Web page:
“The key issue here is if you are dealing with an ASC built under older state and Medicare regulations,” says Ronald Blair, president of Surgery Center Services of America, an ASC management and development company in Mesa, Arizona. “If you renovate an ASC that would not meet current rules and regulations, you may be forced by the state to bring the entire center up to the new codes.”
Building codes for health care facilities tend to change every few years and are often significant, says John Marasco, principal and owner of Marasco & Associates, a health care architecture and consulting firm based in Denver, Colorado. “We regularly have clients that want to remodel and remain in their facility, but because of what the state would require them to do, the economics do not pan out. It can be a more financially sound decision to start over somewhere else than attempt to stay.”
There are other potential challenges ASCs should consider before moving ahead with a renovation, Blair says. “If you are expanding to accommodate a new specialty, can you effectively meet its needs in your current space?” For example, if you are an ophthalmic center interested in bringing in orthopedics, your ASC will face greater pressure on its recovery area because those stays will tend be longer than your typical ophthalmology case. “You will likely need bigger operating rooms to account for large orthopedics procedures and upgraded clean and soiled workrooms to support the new instrumentation,” he says.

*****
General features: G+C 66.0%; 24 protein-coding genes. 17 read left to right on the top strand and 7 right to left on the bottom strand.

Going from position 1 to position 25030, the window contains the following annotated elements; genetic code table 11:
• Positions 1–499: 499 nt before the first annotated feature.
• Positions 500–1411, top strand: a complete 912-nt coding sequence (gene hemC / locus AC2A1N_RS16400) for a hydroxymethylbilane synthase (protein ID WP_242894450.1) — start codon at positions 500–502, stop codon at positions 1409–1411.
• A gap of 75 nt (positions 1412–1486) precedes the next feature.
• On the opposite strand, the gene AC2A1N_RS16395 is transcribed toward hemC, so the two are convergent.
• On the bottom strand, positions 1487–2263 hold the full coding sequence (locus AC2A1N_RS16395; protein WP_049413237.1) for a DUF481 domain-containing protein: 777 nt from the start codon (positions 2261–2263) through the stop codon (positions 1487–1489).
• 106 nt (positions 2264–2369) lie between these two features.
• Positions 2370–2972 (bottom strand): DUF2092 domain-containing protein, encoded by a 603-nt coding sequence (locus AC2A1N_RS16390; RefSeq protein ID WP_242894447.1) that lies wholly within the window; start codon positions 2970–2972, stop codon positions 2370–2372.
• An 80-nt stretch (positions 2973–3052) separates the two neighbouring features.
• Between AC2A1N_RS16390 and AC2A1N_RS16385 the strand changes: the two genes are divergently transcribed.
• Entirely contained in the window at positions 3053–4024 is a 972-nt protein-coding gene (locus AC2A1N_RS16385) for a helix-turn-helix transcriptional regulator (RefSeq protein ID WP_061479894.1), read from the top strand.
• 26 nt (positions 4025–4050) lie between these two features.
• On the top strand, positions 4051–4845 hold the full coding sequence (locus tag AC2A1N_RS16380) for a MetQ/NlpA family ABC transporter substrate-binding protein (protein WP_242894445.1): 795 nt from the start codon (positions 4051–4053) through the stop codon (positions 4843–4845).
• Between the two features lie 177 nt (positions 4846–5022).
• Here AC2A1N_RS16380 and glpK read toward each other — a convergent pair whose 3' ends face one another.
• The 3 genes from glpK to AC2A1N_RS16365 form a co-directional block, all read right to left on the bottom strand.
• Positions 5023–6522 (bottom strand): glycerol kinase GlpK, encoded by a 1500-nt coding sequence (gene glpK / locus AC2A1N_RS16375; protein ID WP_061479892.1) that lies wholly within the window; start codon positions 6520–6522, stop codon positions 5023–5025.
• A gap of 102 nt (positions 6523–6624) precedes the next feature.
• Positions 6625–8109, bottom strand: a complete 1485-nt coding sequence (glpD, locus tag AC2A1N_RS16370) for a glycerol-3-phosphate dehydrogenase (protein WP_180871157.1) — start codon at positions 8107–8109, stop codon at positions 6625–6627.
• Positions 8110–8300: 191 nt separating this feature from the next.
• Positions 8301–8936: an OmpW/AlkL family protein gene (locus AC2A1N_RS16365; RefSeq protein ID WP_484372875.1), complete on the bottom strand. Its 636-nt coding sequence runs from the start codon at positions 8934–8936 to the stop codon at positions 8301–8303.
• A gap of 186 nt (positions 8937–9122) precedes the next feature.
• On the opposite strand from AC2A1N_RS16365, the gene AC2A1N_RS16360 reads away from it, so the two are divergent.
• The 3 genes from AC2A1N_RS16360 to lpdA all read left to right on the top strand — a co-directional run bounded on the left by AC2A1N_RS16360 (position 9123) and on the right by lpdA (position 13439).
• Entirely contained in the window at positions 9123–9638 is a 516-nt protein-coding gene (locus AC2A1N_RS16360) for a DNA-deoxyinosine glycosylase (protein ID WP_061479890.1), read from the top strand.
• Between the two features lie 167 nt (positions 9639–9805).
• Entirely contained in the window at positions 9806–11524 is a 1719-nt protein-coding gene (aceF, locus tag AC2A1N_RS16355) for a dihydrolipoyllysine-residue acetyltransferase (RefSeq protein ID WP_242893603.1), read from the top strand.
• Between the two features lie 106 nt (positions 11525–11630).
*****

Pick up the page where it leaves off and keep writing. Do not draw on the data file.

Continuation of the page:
Construction has its own set of issues ASCs must consider, Marasco says. “It is loud, dirty and you have workers coming in and out of the facility at all hours.” You might have to shut down part or all of the facility if you are replacing or adding a large mechanical or electrical system. “Can your ASC afford not to perform procedures for a few days or weeks?”
There also are surprises that come with renovating. “When you start knocking down a wall or ceiling and examine what is inside, you may discover something different than expected,” he says. “This could force you to shift gears on the run, which will add time and money.” New construction surprises, on the other hand, tend to be minimal, and those that come up often have straightforward solutions, he adds.